• Nintendo of Japan confirms that around 160,000 Nintendo Accounts were illegally accessed by using the connected Nintendo Network IDs (NNIDs).
  • Hackers were able to see the nickname, email address, country, and date of birth of the account, as well as make purchases with credit cards and PayPal accounts.
  • Nintendo says that hackers couldn’t actually see credit card numbers, thankfully.
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Days after reports of Nintendo Accounts being accessed by unauthorized parties began to surface online, Nintendo of Japan has confirmed that there was indeed a breach. On a new support page, the company says IDs and passwords have been “obtained illegally by some means other than our service” to log in to Nintendo Accounts using Nintendo Network IDs (NNID), and reveals that this has been happening since the beginning of April.

In order to address the issue, Nintendo has disabled the ability to access a Nintendo Account using an NNID, and has reset the passwords of every Nintendo Account that might have been affected by the breach. NNIDs were used on the Wii U and 3DS, and were once expected to serve as the account system standard for future Nintendo hardware, but the NNID was all but replaced by the Nintendo Account when the Switch launched.

Nintendo says that it will notify affected users by email when their NNID and Nintendo Account passwords have been reset. If you receive one of these emails, be sure not to use a password you’ve used before. Also, if you were logging into your Nintendo Account with your NNID, use your Nintendo Account information instead in the future.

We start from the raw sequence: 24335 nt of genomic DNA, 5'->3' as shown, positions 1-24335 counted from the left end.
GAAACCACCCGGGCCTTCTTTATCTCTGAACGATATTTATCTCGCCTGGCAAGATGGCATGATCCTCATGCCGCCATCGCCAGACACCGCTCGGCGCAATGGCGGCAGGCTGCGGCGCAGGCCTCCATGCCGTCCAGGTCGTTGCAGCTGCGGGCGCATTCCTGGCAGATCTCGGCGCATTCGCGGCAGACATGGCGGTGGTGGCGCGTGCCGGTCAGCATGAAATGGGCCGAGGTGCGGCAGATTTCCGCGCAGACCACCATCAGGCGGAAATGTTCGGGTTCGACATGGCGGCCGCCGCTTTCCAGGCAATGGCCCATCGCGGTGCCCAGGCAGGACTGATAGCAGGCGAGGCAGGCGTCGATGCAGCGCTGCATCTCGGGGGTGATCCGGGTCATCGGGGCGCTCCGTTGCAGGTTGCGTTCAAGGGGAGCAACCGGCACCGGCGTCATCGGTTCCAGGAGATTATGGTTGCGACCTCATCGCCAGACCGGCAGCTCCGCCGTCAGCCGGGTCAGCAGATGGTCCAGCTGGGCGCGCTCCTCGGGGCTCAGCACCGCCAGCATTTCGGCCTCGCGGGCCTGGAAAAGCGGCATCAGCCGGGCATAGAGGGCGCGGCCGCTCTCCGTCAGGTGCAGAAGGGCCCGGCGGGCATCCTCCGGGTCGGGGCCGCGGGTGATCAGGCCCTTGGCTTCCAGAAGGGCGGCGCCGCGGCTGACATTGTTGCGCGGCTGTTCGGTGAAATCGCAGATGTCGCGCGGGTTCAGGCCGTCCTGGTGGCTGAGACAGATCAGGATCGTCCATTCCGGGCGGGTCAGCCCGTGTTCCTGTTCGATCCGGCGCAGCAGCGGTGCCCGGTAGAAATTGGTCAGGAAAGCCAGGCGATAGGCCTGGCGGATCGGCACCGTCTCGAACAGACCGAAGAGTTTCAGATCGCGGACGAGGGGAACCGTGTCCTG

Furthermore, if you were using the same password for your Nintendo Account and your NNID, Nintendo says hackers would have been able to use whatever balance was remaining on your account as well as your registered credit/debit card or PayPal account to make purchases from My Nintendo Store and Nintendo eShop. If you find an unauthorized transaction on your account, get in touch with Nintendo to have the money refunded.

According to Nintendo of Japan, around 160,000 Nintendo Accounts were potentially accessed since early April, and third parties may have seen your nickname, date of birth, country or region, and email address. Nintendo says those third parties wouldn’t have been able to see your credit card number, though. Nintendo urges everyone who has yet to do so to set up two-step verification on their Nintendo Accounts going forward.

The silver lining here is that anyone who didn’t own a Wii U or a 3DS should be fine. The root of the problem appears to be the Nintendo Network ID, and if you bought a Switch to play Animal Crossing: New Horizons after skipping the Wii U and 3DS era, you don’t have an NNID that could be used to infiltrate your account. Nevertheless, even if you don’t have an NNID, everyone with a Switch should set up two-step verification.

Jacob started covering video games and technology in college as a hobby, but it quickly became clear to him that this was what he wanted to do for a living. He currently resides in New York writing for BGR. His previously published work can be found on TechHive, VentureBeat and Game Rant.